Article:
“Winston dialled ‘back numbers’ on the telescreen and called for the appropriate issues of The Times, which slid out of the pneumatic tube after only a few minutes’ delay. The messages he had received referred to articles or news items which for one reason or another it was thought necessary to alter, or, as the official phrase had it, to rectify. For example, it appeared from The Times of the seventeenth of March that Big Brother, in his speech of the previous day, had predicted that the South Indian front would remain quiet but that a Eurasian offensive would shortly be launched in North Africa. As it happened, the Eurasian Higher Command had launched its offensive in South India and left North Africa alone. It was therefore necessary to rewrite a paragraph of Big Brother’s speech, in such a way as to make him predict the thing that had actually happened. Or again, The Times of the nineteenth of December had published the official forecasts of the output of various classes of consumption goods in the fourth quarter of 1983, which was also the sixth quarter of the Ninth Three-Year Plan. Today’s issue contained a statement of the actual output, from which it appeared that the forecasts were in every instance grossly wrong. Winston’s job was to rectify the original figures by making them agree with the later ones. As for the third message, it referred to a very simple error which could be set right in a couple of minutes. As short a time ago as February, the Ministry of Plenty had issued a promise (a ‘categorical pledge’ were the official words) that there would be no reduction of the chocolate ration during 1984. Actually, as Winston was aware, the chocolate ration was to be reduced from thirty grammes to twenty at the end of the present week. All that was needed was to substitute for the original promise a warning that it would probably be necessary to reduce the ration at some time in April.
As soon as Winston had dealt with each of the messages, he clipped his speakwritten corrections to the appropriate copy of The Times and pushed them into the pneumatic tube. Then, with a movement which was as nearly as possible unconscious, he crumpled up the original message and any notes that he himself had made, and dropped them into the memory hole to be devoured by the flames.
What happened in the unseen labyrinth to which the pneumatic tubes led, he did not know in detail, but he did know in general terms. As soon as all the corrections which happened to be necessary in any particular number of The Times had been assembled and collated, that number would be reprinted, the original copy destroyed, and the corrected copy placed on the files in its stead. This process of continuous alteration was applied not only to newspapers, but to books, periodicals, pamphlets, posters, leaflets, films, sound-tracks, cartoons, photographs — to every kind of literature or documentation which might conceivably hold any political or ideological significance. Day by day and almost minute by minute the past was brought up to date. In this way every prediction made by the Party could be shown by documentary evidence to have been correct, nor was any item of news, or any expression of opinion, which conflicted with the needs of the moment, ever allowed to remain on record. All history was a palimpsest, scraped clean and reinscribed exactly as often as was necessary. In no case would it have been possible, once the deed was done, to prove that any falsification had taken place. The largest section of the Records Department, far larger than the one on which Winston worked, consisted simply of persons whose duty it was to track down and collect all copies of books, newspapers, and other documents which had been superseded and were due for destruction. A number of The Times which might, because of changes in political alignment, or mistaken prophecies uttered by Big Brother, have been rewritten a dozen times still stood on the files bearing its original date, and no other copy existed to contradict it. Books, also, were recalled and rewritten again and again, and were invariably reissued without any admission that any alteration had been made. Even the written instructions which Winston received, and which he invariably got rid of as soon as he had dealt with them, never stated or implied that an act of forgery was to be committed: always the reference was to slips, errors, misprints, or misquotations which it was necessary to put right in the interests of accuracy.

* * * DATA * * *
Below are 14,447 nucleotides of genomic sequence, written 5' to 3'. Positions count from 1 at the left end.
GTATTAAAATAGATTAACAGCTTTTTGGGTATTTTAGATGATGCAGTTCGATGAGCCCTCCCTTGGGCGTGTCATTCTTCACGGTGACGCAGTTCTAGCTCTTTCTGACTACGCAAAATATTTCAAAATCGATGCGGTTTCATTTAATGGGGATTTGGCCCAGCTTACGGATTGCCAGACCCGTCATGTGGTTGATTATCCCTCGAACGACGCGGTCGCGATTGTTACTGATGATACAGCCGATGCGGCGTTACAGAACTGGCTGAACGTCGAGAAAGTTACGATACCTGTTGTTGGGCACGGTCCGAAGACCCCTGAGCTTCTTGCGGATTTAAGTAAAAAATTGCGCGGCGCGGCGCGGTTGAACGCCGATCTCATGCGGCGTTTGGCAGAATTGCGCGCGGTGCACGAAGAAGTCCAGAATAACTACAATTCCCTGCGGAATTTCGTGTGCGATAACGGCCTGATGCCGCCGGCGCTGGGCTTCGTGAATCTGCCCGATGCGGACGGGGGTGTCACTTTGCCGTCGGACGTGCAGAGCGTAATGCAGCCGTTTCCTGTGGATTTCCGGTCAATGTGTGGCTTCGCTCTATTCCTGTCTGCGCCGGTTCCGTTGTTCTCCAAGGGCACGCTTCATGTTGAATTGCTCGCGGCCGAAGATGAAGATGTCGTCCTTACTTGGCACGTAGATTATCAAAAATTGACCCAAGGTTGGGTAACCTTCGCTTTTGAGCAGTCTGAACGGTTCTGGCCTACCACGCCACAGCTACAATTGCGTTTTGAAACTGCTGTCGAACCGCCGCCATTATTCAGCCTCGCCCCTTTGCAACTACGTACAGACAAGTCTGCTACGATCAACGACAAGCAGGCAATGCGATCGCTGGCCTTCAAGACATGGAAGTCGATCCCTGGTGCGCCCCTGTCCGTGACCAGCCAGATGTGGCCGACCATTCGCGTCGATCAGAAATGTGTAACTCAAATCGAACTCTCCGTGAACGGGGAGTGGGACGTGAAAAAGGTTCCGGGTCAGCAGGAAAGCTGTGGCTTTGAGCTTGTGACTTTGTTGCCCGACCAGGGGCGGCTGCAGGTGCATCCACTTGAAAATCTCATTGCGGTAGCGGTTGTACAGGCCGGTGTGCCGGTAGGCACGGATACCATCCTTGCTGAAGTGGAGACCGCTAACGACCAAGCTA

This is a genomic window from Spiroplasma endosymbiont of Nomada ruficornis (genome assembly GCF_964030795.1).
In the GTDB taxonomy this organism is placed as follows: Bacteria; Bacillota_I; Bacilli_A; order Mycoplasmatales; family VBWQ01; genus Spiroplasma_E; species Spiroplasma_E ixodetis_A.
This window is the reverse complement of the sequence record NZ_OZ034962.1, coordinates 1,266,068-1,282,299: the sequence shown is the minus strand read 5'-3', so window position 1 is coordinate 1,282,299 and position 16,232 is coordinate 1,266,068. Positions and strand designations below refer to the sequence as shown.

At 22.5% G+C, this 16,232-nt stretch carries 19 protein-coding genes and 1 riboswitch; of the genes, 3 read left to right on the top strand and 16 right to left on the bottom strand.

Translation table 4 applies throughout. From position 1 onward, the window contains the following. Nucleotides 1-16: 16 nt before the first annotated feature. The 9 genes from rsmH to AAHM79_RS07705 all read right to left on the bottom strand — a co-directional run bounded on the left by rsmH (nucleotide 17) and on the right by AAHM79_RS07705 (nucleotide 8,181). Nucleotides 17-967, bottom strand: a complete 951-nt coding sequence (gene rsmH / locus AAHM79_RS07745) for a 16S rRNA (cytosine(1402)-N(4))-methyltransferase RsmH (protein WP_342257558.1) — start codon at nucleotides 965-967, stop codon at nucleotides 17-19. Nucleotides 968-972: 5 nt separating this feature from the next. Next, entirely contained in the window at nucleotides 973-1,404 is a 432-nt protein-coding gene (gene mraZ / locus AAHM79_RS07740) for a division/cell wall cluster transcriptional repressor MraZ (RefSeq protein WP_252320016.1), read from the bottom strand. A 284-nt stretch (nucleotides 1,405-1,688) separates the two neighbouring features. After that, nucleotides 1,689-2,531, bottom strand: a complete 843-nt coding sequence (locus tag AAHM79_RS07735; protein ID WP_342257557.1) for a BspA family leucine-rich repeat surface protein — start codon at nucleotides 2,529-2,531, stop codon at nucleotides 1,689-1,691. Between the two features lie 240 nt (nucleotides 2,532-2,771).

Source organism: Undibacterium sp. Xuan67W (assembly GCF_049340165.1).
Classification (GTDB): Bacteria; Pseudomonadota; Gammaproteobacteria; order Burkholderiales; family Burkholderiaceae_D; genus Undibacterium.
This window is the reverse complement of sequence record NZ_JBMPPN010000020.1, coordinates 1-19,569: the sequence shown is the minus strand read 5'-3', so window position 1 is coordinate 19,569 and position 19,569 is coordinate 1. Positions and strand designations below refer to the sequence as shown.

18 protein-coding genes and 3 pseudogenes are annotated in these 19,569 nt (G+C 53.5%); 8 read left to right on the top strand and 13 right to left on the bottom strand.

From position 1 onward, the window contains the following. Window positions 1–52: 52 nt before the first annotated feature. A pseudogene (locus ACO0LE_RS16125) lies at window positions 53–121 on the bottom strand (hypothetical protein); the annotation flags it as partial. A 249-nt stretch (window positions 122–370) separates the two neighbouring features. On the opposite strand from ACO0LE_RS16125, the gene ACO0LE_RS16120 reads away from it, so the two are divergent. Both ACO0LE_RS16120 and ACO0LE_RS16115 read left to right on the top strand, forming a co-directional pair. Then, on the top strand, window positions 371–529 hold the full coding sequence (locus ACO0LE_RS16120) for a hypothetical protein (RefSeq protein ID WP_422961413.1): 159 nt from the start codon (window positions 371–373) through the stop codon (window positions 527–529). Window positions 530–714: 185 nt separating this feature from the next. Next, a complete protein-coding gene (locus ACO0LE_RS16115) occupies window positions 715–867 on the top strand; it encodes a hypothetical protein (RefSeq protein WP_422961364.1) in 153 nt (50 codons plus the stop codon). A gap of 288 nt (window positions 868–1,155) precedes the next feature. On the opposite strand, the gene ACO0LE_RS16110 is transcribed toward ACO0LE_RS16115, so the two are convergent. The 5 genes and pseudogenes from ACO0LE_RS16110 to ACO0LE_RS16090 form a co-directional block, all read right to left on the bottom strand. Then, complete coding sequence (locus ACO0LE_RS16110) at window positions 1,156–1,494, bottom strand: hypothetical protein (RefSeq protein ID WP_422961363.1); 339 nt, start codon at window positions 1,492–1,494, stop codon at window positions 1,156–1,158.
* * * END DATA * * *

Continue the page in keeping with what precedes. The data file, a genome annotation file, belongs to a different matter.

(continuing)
But actually, he thought as he re-adjusted the Ministry of Plenty’s figures, it was not even forgery. It was merely the substitution of one piece of nonsense for another. Most of the material that you were dealing with had no connexion with anything in the real world, not even the kind of connexion that is contained in a direct lie. Statistics were just as much a fantasy in their original version as in their rectified version. A great deal of the time you were expected to make them up out of your head. For example, the Ministry of Plenty’s forecast had estimated the output of boots for the quarter at one-hundred-and-forty-five million pairs. The actual output was given as sixty-two millions. Winston, however, in rewriting the forecast, marked the figure down to fifty-seven millions, so as to allow for the usual claim that the quota had been overfulfilled. In any case, sixty-two millions was no nearer the truth than fifty-seven millions, or than one-hundred-and-forty-five millions. Very likely no boots had been produced at all. Likelier still, nobody knew how many had been produced, much less cared. All one knew was that every quarter astronomical numbers of boots were produced on paper, while perhaps half the population of Oceania went barefoot. And so it was with every class of recorded fact, great or small. Everything faded away into a shadow-world in which, finally, even the date of the year had become uncertain.”
“Winston’s greatest pleasure in life was in his work. Most of it was a tedious routine, but included in it there were also jobs so difficult and intricate that you could lose yourself in them as in the depths of a mathematical problem — delicate pieces of forgery in which you had nothing to guide you except your knowledge of the principles of Ingsoc and your estimate of what the Party wanted you to say. Winston was good at this kind of thing. On occasion he had even been entrusted with the rectification of The Times leading articles, which were written entirely in Newspeak. He unrolled the message that he had set aside earlier. It ran:”
“Once again he glanced at his rival in the opposite cubicle. Something seemed to tell him with certainty that Tillotson was busy on the same job as himself. There was no way of knowing whose job would finally be adopted, but he felt a profound conviction that it would be his own. Comrade Ogilvy, unimagined an hour ago, was now a fact. It struck him as curious that you could create dead men but not living ones. Comrade Ogilvy, who had never existed in the present, now existed in the past, and when once the act of forgery was forgotten, he would exist just as authentically, and upon the same evidence, as Charlemagne or Julius Caesar.”
Thank God “1984” is still being read.
It should be required reading.